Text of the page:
Independence Day is about as close to being a classic any film from the 90’s can get. It’s instantly quotable, has one of the best motivational speeches ever put to film, can be watched multiple times, and it features possibly the best landmark destruction scene of all time. It’s really a wonder it’s taken so long to get a sequel made, especially when you consider the fact that the first film made more than $817 million worldwide, and that’s in 1996. It might have taken twenty years, but here we are, with director Roland Emmerich returning, as well as actors Jeff Goldblum and Bill Pullman, but noticeably missing is Will Smith, arguably the lead of the previous film. Still, with twenty years worth of special effects technology to replace him, maybe his absence won’t be felt.
Just like in real life, it’s been twenty years since the first Independence Day. Earth has not only recovered from the alien invasion in 1996, but things are better than ever. Not only have we taken the technology used by the aliens to further our own world, but there’s widespread peace among the human race. That is until the aliens come back, once again attacking our planet at the beginning of July.
Well, Jeff Goldblum is great, but that’s almost all of the good things (thing?) I can say about this film. It’s stuffed to breaking point with characters, most of which are completely pointless. There’s the handsome and talented pilot Liam Hemsworth, who could be so much more if only he played by the rules. There’s his buddy who’s madly in love with a Chinese pilot he’s only just met. There’s his rival and former friend who’s also the son of Will Smith’s character, who unfortunately died off screen. There’s the mentally damaged former president who everyone still loves but nobody listens to, who also has a daughter that happens to work in the White House. There’s a bunch of supposed ‘comic relief’ characters, including the scientist who just woke up from a two decade coma but knows more than anyone about what’s going on, his friend, and the man who tags along with Jeff Goldblum. There’s also Jeff Goldblum’s father, who has an adventure with a bunch of school children, and let’s not forget the African Warlord, who is somehow still a warlord despite the film stating that there’s world peace. This is a huge paragraph, and I’m sure there are more pointless characters I’ve forgotten about.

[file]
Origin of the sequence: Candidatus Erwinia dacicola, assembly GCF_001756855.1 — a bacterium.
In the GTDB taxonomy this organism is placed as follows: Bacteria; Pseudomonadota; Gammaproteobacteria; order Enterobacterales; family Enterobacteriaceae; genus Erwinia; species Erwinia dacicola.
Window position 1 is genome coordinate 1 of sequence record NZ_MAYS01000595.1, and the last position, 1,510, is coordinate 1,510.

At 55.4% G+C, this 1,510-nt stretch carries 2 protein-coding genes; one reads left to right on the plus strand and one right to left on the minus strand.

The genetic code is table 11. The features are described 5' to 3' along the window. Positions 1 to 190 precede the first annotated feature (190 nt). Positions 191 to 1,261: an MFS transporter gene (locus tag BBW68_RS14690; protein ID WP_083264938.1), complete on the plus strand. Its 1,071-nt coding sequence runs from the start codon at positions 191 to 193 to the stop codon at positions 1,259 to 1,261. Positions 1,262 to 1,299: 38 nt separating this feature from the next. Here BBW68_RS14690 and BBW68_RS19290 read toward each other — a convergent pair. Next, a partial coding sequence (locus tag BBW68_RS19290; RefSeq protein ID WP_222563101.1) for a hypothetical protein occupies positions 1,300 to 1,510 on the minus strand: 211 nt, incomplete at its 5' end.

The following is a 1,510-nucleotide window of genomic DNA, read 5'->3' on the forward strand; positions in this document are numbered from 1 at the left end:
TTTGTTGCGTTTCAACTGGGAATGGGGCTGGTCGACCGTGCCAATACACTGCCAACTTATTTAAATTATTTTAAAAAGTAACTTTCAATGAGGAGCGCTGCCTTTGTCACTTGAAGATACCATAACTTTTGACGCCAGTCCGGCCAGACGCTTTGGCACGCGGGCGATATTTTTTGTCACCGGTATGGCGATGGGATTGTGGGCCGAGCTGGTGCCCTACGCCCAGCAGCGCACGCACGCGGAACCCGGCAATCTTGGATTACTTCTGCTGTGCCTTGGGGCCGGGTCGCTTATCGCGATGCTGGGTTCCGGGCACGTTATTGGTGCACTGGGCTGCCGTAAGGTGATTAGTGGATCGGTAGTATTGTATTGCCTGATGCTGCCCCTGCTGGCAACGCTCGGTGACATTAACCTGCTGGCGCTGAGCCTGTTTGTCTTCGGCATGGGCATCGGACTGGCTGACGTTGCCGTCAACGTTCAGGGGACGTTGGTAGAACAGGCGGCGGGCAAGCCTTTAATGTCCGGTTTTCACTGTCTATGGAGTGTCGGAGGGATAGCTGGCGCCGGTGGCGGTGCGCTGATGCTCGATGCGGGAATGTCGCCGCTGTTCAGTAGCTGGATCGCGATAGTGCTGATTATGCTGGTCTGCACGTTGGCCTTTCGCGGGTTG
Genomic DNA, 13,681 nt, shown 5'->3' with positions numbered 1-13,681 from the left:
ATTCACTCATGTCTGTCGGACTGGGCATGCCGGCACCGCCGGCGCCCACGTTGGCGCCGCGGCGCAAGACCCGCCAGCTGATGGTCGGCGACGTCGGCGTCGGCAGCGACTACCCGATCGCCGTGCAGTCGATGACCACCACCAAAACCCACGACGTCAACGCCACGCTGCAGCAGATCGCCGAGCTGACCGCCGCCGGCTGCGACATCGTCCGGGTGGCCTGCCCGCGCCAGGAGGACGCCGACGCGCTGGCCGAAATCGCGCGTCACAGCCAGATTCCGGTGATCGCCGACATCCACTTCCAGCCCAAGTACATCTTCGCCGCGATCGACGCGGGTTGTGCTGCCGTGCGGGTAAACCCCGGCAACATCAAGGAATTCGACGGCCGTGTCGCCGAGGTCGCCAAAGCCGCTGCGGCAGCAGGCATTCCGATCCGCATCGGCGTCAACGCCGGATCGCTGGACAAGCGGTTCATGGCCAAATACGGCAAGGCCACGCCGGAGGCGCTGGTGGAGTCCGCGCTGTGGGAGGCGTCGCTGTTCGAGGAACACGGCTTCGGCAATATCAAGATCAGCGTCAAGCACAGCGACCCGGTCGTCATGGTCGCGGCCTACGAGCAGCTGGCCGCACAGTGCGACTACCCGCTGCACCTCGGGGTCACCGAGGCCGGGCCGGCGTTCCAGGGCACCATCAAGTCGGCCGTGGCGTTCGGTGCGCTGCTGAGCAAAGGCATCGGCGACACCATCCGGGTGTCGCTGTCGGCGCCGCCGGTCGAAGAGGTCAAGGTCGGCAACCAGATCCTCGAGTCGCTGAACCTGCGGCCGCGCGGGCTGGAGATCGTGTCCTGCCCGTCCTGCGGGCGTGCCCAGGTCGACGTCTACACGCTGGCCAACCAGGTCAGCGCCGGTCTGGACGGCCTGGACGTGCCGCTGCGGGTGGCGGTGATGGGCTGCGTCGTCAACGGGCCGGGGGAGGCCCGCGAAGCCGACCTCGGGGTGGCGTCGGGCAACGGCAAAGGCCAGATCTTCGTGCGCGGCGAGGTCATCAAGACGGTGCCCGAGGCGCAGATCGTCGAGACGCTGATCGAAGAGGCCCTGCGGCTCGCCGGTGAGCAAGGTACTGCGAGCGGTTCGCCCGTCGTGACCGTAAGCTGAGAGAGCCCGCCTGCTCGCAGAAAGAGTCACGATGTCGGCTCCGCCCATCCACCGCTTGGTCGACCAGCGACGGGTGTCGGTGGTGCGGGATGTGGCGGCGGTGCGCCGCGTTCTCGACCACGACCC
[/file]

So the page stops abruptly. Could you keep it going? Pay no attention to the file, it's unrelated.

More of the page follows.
This overkill is really felt in the two hour run time, which feels a lot longer than it is, but let’s face it, nobody is going into this film looking for character development. Unfortunately, the action is not much better. Apart from the semi-decent final boss fight (I’m using a video game term because this is closer to being that than a film), and one moderately entertaining scene of destruction (one that was ruined by the trailers), there’s really nothing on offer here. Maybe it’s the lack of characters to care about, or maybe it’s Roland Emmerich having no idea how to recapture the magic that made the first Independence Day so beloved, but something here is clearly missing.
Despite what I might have already said, this film commits one even bigger sin. It has what is possibly the most heavy handed and unwarranted sequel set up in history. The dialogue in the closing scene is so on the nose and desperate to make way for another film that it was almost offensive, especially since it followed something I would never want to repeat again.
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